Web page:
It was quite traumatic and read it for yourself and you’ll find out the beginnings of this church and sometimes as you go through a book you need to constantly almost look back to remind yourselves as to the beginnings because the people here in the pews the people at home perhaps you’re starting to forget some of their faces. Not those that you know very well but I’m sure, like many churches, there are people that will come and go, people that just come in and listen to the word and sing and then leave, and you hardly get to know them. Others will be known, you’ll have known them for years but these have been very difficult years or a year, very difficult months, so you’re not just sitters in a pew, you’re not just people who sit at home, and I hope when this is all over you will return to the pews, there’s sometimes a fear that people think “Oh this is great I just have to get up last minute, get my cup of coffee and then I’ll join in the church service.” Do not deny yourself the fellowship of God’s people when we’re allowed to meet once again.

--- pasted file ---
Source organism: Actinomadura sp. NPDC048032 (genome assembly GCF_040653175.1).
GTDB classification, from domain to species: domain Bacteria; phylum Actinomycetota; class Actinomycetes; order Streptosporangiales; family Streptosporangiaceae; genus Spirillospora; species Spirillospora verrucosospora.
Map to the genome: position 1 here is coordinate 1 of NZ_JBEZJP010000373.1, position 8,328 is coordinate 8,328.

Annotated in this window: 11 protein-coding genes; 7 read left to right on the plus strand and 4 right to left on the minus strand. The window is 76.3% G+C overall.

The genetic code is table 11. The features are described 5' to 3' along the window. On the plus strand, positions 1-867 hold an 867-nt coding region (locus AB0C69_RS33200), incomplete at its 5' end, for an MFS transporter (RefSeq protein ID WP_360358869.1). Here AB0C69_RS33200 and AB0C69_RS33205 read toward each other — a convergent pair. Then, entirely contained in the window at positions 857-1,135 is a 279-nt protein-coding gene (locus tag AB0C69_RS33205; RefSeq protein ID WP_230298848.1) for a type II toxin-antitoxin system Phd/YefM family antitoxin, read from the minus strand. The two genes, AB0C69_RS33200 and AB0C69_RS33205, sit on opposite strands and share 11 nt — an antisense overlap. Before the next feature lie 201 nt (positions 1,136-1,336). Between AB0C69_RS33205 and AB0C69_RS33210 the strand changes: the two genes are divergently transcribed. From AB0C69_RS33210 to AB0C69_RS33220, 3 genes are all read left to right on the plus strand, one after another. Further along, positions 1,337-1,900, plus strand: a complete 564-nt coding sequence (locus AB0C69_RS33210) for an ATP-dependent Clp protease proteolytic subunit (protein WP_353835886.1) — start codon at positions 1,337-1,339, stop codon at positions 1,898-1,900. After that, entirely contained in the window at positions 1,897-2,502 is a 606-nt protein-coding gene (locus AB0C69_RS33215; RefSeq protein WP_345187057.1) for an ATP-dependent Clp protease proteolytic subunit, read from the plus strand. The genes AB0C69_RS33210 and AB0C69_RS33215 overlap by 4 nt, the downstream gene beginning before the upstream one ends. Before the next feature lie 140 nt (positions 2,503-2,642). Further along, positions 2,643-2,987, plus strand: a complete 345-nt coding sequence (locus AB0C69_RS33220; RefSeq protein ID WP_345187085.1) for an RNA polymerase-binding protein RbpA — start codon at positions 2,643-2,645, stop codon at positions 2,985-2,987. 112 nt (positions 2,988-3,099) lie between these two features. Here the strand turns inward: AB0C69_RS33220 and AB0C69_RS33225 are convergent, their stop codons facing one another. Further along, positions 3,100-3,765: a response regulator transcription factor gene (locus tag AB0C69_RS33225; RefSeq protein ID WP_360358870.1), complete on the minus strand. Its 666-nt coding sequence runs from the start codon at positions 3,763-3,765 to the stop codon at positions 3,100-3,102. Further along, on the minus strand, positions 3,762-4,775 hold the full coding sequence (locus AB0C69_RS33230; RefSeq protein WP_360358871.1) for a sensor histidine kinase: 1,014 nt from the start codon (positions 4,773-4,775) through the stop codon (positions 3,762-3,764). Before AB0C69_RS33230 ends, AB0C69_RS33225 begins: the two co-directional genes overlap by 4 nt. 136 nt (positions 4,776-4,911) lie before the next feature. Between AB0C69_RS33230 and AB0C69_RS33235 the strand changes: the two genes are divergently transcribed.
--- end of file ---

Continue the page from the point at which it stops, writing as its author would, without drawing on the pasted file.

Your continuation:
What I want to do is just look at some of the words in this passage. Words that stand out to me in just 11 short verses, and the first one is the word you, you, you. You know in 11 short verses it’s mentioned 11 times? Now that’s a lot for one little word and it’s in the plural. It’s not just so often we become very individualistic and we certainly live in a very individualistic society. “It’s me” “My” “Mine”. The church is not “me, my and mine”! The church is “you” collectively and there Paul writes every time I remember you who were the you. Now obviously from my point of view I know Scott and Gill, I don’t know any of you either here or in your homes, but you do! You, God’s holy people. That’s what Paul said right at the beginning “to all God’s holy people in Christ” and then he goes on every time “I remember you”, and we’ll look at some of the others in a moment. You just feel and you recognize and I’m sure, as you go through the book you will see it again and again, how Paul pours out his heart and thankfulness for “you” now, who, where – the ”You”.